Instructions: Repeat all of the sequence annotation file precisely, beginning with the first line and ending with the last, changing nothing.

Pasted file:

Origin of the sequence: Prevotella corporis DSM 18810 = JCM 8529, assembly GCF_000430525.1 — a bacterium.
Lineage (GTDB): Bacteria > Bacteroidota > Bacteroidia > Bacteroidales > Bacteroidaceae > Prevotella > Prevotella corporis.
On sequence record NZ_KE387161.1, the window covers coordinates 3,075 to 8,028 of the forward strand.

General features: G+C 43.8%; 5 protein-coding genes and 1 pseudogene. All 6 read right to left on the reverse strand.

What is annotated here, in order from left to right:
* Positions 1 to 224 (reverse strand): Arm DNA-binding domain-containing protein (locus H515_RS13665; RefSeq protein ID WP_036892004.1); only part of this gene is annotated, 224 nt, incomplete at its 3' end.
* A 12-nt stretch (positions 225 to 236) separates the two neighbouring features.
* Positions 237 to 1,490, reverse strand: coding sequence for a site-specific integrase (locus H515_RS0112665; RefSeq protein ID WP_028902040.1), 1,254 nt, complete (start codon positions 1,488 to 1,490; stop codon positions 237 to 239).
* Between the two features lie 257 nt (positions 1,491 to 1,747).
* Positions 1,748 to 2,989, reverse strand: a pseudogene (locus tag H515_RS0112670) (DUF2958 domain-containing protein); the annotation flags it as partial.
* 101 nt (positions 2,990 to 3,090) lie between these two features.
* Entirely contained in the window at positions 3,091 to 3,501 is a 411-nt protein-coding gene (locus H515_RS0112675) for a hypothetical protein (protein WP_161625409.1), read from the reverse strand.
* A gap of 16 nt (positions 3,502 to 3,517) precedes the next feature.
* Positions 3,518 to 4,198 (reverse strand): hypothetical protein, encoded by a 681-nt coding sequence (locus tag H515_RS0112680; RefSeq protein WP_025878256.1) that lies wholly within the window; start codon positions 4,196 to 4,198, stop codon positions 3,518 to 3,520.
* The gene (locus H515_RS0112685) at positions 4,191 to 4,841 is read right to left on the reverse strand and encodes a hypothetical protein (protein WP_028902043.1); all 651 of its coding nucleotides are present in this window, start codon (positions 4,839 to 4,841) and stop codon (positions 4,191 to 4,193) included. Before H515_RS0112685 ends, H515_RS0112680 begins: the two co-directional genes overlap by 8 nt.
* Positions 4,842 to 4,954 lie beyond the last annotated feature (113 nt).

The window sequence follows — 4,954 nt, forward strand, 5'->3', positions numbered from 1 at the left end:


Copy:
Origin of the sequence: Prevotella corporis DSM 18810 = JCM 8529, assembly GCF_000430525.1 — a bacterium.
Lineage (GTDB): Bacteria > Bacteroidota > Bacteroidia > Bacteroidales > Bacteroidaceae > Prevotella > Prevotella corporis.
On sequence record NZ_KE387161.1, the window covers coordinates 3,075 to 8,028 of the forward strand.

General features: G+C 43.8%; 5 protein-coding genes and 1 pseudogene. All 6 read right to left on the reverse strand.

What is annotated here, in order from left to right:
* Positions 1 to 224 (reverse strand): Arm DNA-binding domain-containing protein (locus H515_RS13665; RefSeq protein ID WP_036892004.1); only part of this gene is annotated, 224 nt, incomplete at its 3' end.
* A 12-nt stretch (positions 225 to 236) separates the two neighbouring features.
* Positions 237 to 1,490, reverse strand: coding sequence for a site-specific integrase (locus H515_RS0112665; RefSeq protein ID WP_028902040.1), 1,254 nt, complete (start codon positions 1,488 to 1,490; stop codon positions 237 to 239).
* Between the two features lie 257 nt (positions 1,491 to 1,747).
* Positions 1,748 to 2,989, reverse strand: a pseudogene (locus tag H515_RS0112670) (DUF2958 domain-containing protein); the annotation flags it as partial.
* 101 nt (positions 2,990 to 3,090) lie between these two features.
* Entirely contained in the window at positions 3,091 to 3,501 is a 411-nt protein-coding gene (locus H515_RS0112675) for a hypothetical protein (protein WP_161625409.1), read from the reverse strand.
* A gap of 16 nt (positions 3,502 to 3,517) precedes the next feature.
* Positions 3,518 to 4,198 (reverse strand): hypothetical protein, encoded by a 681-nt coding sequence (locus tag H515_RS0112680; RefSeq protein WP_025878256.1) that lies wholly within the window; start codon positions 4,196 to 4,198, stop codon positions 3,518 to 3,520.
* The gene (locus H515_RS0112685) at positions 4,191 to 4,841 is read right to left on the reverse strand and encodes a hypothetical protein (protein WP_028902043.1); all 651 of its coding nucleotides are present in this window, start codon (positions 4,839 to 4,841) and stop codon (positions 4,191 to 4,193) included. Before H515_RS0112685 ends, H515_RS0112680 begins: the two co-directional genes overlap by 8 nt.
* Positions 4,842 to 4,954 lie beyond the last annotated feature (113 nt).

The window sequence follows — 4,954 nt, forward strand, 5'->3', positions numbered from 1 at the left end: